Saturdays are my favorite. Not only am I off work, get to spend the day with my honey and sleep in (if you call waking up at 6:30 am sleeping in), it is also my regular day to visit the Noe Valley Farmer's Market. I love meandering around the different stands and checking out what's fresh and in season. Many times the farmers have just cut, clipped, pulled or plucked their produce that very morning. Shopping at the farmer's market makes me feel certainly more connected to my community but it also helps me bring more variety into my cooking. Sometimes I come across a random vegetable or fruit I've never seen or heard of and I can count on the farmers to share their knowledge of it and many times their favorite recipes on how to prepare it. I also like to ask them if you can use the whole food (i.e., the roots, leaves, seeds, etc.).
Yesterday's market was abundant with beautiful spring veggies but what really caught my eye were all the beautiful radishes. Now, the radish isn't exactly an exotic vegetable... but I did learn some fun new facts about these ruby roots.
For starters, the leaves of the radish plant are actually up to six times more nutritious than their tubers! You don't have to do anything fancy with the greens. You can add them to a salad or eat them solo, either way serving them raw is what preserves its high nutrient content. If the greens are too bitter for you, try making a nice vinaigrette made from tamari (gluten-free soy sauce), sherry, toasted sesame oil, and honey. Deeelish!
That is not to say eating the crunchy bulbs are not healthy one their own. Radishes are an excellent sources of vitamin C and Calcium. In specific, the red round variety (called "Red Globes") are high in an important trace mineral called Molybdenum and a good source of Folic Acid and Potassium. Radishes are a member of the cruciferous veggie family and share the same cancer-protective actions of other cruciferous plants (cabbage, kale, broccoli, brussels sprouts). Historically, radishes were used medicinally for liver disorders. Because of their high sulfur based qualities, eating radishes promote an increase in the flow of bile which helps maintain a healthy gallbladder and liver and improves digestion. Radish roots and greens are commonly eaten in other countries to also prevent Vitamin C deficiency, as a diuretic (helping you get rid of excess retained water in your body), as an expectorant (helping loosen phlegm and excess mucus in the body), to treat gastric discomfort and in some cases as a laxative (you'd have to eat a few for that to happen though). And as an added bonus, all varieties of radishes are low in calories providing only 16 calories per 3 1/2 ounce serving (much of which is fiber). Just as with the greens, remember that the nutrient content in radishes are heat sensitive so its best to keep them raw.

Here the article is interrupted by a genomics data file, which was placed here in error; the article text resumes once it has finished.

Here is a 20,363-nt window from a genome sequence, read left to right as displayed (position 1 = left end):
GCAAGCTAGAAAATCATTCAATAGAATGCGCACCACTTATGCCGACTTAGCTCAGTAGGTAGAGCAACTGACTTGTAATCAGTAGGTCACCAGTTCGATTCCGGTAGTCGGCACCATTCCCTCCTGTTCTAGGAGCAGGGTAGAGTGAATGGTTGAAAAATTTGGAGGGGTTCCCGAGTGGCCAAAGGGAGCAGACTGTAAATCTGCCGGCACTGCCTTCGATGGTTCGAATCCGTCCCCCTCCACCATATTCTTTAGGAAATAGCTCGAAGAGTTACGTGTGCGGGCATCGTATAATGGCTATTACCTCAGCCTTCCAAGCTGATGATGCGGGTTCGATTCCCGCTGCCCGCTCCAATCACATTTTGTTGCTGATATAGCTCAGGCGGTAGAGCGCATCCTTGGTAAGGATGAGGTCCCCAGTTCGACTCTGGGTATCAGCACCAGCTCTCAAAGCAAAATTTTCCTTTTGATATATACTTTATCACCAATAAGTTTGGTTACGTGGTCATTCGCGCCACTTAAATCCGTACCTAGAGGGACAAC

Some quick serving ideas for radish roots include a Cucumber and Radish Salad dressed with the same vinaigrette described above. Or, try tossing some sliced radish roots with naval orange segments, a little honey and lemon juice and let marinate for about 30 minutes before serving. And of course, the easiest way to prepare and serve radishes (whole or sliced) is to serve with other veggies on a crudite platter. Consider gathering a few different varieties to showcase all the different colors and shapes.